Asko Lindqvist is confident in Finland’s operational and technical competency to carry out the SQ2020 and HX Fighter Program procurements and highlights the importance of focusing upon the commercial and legal requirements.
Preparations for the pending procurements are well underway and have already been visible on the streets of Helsinki. There have been frequent visits by foreign suppliers to the Finnish capital as well as an unusually high number of international military exercises.
Asko Lindqvist, partner at Finnish law firm Borenius Attorneys Ltd, has been closely tied to the developments through Amcham’s Defence Industry Dialogue and a visit to Washington, D.C. in August.
“This is the time when the ground rules are being set and the project-specific concepts and specifications defined,” he says when we sit down to discuss the outlook for these procurements.
Lindqvist has a wealth of experience in this area and appreciates how challenging comparing tenders can be. A wide range of factors such as development products, life-cycle issues and related costs, intellectual property rights, not to forget questions related to supply line security and industrial participation need to be taken into account.
“It is a tremendous drain of resources for any organization, especially a country the size of Finland,” he says.
Lindqvist highlights the importance of ensuring that all requirements, descriptions and timetables are clear. Furthermore, based on his vast experience from previous defence procurements, successful tendering calls for in-depth knowledge of the operating environment and decision-making process in Finland as well as a clear understanding of the programs’ technical and commercial objectives.
“Although technical know-how and operational capabilities are crucial, it is equally important to have available resources on the commercial and legal sides to ensure a balanced outcome. For example, a lack of legal resources may delay the negotiation phase and cause timing issues. In addition, the necessary contracts should be tailored appropriately as contract templates which have been used previously may already be outdated,” Lindqvist says.
There are also lessons to be learned from the previous military procurements of NH90 Helicopters, the air defense radar system and the intelligence, surveillance & reconnaissance system “Dragon Shield”. Such issues related to process management and the implementation of the programs.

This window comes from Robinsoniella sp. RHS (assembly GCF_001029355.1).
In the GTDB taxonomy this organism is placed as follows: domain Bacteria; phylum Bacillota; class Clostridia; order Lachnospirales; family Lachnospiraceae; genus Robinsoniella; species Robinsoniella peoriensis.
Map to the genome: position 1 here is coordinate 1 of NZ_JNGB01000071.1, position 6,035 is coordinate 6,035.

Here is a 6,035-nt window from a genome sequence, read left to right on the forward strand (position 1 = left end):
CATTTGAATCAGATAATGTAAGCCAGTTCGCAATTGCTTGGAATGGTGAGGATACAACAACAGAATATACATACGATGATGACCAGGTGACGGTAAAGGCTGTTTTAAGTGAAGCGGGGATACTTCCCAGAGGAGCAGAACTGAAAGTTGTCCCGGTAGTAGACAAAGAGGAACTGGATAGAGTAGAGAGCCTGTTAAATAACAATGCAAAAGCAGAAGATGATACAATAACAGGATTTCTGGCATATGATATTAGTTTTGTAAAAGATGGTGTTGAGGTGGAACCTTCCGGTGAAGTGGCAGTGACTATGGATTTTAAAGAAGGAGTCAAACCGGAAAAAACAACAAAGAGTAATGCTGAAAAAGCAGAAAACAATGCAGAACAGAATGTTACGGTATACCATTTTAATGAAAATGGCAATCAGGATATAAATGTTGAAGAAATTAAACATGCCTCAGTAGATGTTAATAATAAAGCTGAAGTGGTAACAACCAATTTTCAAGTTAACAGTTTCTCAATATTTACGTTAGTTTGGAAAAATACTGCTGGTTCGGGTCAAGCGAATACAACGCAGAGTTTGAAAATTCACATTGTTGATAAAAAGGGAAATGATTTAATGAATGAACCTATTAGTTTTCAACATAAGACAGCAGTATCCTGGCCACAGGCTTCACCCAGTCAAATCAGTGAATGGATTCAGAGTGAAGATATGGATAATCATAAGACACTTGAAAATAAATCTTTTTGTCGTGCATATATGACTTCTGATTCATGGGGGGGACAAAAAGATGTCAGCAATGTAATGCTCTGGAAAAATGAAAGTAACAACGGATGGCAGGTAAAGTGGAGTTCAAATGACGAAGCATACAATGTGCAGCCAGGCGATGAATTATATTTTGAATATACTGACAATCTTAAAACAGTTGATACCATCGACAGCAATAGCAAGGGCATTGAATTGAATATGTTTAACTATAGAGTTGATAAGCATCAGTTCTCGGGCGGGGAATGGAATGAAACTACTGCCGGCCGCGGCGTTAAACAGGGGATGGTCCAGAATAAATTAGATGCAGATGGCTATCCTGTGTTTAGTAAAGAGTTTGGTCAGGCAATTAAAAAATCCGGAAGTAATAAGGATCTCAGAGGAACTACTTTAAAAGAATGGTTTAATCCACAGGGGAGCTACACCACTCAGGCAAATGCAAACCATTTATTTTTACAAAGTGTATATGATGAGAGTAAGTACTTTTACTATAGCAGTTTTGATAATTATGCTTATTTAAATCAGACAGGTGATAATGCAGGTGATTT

Delivery delays, often substantial, may cause major challenges with regard to the implementation of the programs. “Contract provisions can provide monetary remedies but they certainly cannot provide satisfactory relief in all possible situations,” Lindqvist says.
“We also need to pay special attention to the quality of the drafting of the procurement contracts. In the past there have been certain contract provisions which have been contradictory. This can make interpreting the contracts very challenging if issues arise.”
“Furthermore, the meaning of certain legal concepts may be different in the supplier’s jurisdiction. It is impossible to foresee everything and to cover all eventualities in the contracts. Thorough and open negotiations play a key role in the overall success of the programs.”
Lindqvist’s aim in highlighting these issues is to ensure that the management of various aspects, including commercial and contractual requirements, will be coherent and well-balanced in order to maximize the prospects for the successful implementation of these upcoming procurements.
His call is to make sure to be well informed and to take advantage of all the experts, partners, and resources that are available. Be active and be present.
The Defence Industry Dialogue is an open, neutral platform providing active support, facilitation, connections, and insights.
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